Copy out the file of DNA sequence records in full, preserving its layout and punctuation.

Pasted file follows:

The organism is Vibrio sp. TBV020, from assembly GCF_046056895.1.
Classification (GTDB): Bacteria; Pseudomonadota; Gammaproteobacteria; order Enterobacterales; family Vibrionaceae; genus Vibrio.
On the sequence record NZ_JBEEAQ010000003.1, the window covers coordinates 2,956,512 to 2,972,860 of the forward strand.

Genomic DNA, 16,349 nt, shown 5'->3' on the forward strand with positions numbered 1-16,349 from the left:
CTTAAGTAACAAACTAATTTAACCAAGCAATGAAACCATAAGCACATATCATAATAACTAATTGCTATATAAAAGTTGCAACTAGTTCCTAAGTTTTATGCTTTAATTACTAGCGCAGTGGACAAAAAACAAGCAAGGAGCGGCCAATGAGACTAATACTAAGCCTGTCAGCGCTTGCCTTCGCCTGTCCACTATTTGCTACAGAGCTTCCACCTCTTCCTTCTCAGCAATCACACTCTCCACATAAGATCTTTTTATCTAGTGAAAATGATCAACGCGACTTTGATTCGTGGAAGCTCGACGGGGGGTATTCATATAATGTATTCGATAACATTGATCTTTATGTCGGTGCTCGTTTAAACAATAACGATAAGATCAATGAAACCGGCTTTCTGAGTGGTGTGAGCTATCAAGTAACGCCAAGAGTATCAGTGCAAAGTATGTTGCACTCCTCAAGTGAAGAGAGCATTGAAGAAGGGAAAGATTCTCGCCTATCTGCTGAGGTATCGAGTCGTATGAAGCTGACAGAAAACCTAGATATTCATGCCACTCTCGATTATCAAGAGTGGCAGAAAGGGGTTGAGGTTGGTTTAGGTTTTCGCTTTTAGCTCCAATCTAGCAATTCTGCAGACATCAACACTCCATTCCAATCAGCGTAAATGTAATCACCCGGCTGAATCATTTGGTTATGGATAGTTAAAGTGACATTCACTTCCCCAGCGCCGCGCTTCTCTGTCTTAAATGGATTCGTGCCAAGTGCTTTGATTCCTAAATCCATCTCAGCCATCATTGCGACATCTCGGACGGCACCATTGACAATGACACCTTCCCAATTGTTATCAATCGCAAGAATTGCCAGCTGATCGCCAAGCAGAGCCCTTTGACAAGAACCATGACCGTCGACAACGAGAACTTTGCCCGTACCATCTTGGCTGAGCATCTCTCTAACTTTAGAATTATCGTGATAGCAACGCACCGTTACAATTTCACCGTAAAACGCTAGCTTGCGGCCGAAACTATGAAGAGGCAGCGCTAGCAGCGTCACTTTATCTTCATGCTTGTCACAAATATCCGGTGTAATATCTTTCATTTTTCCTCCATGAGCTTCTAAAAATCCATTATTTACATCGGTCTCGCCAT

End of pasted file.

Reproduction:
The organism is Vibrio sp. TBV020, from assembly GCF_046056895.1.
Classification (GTDB): Bacteria; Pseudomonadota; Gammaproteobacteria; order Enterobacterales; family Vibrionaceae; genus Vibrio.
On the sequence record NZ_JBEEAQ010000003.1, the window covers coordinates 2,956,512 to 2,972,860 of the forward strand.

Genomic DNA, 16,349 nt, shown 5'->3' on the forward strand with positions numbered 1-16,349 from the left:
CTTAAGTAACAAACTAATTTAACCAAGCAATGAAACCATAAGCACATATCATAATAACTAATTGCTATATAAAAGTTGCAACTAGTTCCTAAGTTTTATGCTTTAATTACTAGCGCAGTGGACAAAAAACAAGCAAGGAGCGGCCAATGAGACTAATACTAAGCCTGTCAGCGCTTGCCTTCGCCTGTCCACTATTTGCTACAGAGCTTCCACCTCTTCCTTCTCAGCAATCACACTCTCCACATAAGATCTTTTTATCTAGTGAAAATGATCAACGCGACTTTGATTCGTGGAAGCTCGACGGGGGGTATTCATATAATGTATTCGATAACATTGATCTTTATGTCGGTGCTCGTTTAAACAATAACGATAAGATCAATGAAACCGGCTTTCTGAGTGGTGTGAGCTATCAAGTAACGCCAAGAGTATCAGTGCAAAGTATGTTGCACTCCTCAAGTGAAGAGAGCATTGAAGAAGGGAAAGATTCTCGCCTATCTGCTGAGGTATCGAGTCGTATGAAGCTGACAGAAAACCTAGATATTCATGCCACTCTCGATTATCAAGAGTGGCAGAAAGGGGTTGAGGTTGGTTTAGGTTTTCGCTTTTAGCTCCAATCTAGCAATTCTGCAGACATCAACACTCCATTCCAATCAGCGTAAATGTAATCACCCGGCTGAATCATTTGGTTATGGATAGTTAAAGTGACATTCACTTCCCCAGCGCCGCGCTTCTCTGTCTTAAATGGATTCGTGCCAAGTGCTTTGATTCCTAAATCCATCTCAGCCATCATTGCGACATCTCGGACGGCACCATTGACAATGACACCTTCCCAATTGTTATCAATCGCAAGAATTGCCAGCTGATCGCCAAGCAGAGCCCTTTGACAAGAACCATGACCGTCGACAACGAGAACTTTGCCCGTACCATCTTGGCTGAGCATCTCTCTAACTTTAGAATTATCGTGATAGCAACGCACCGTTACAATTTCACCGTAAAACGCTAGCTTGCGGCCGAAACTATGAAGAGGCAGCGCTAGCAGCGTCACTTTATCTTCATGCTTGTCACAAATATCCGGTGTAATATCTTTCATTTTTCCTCCATGAGCTTCTAAAAATCCATTATTTACATCGGTCTCGCCAT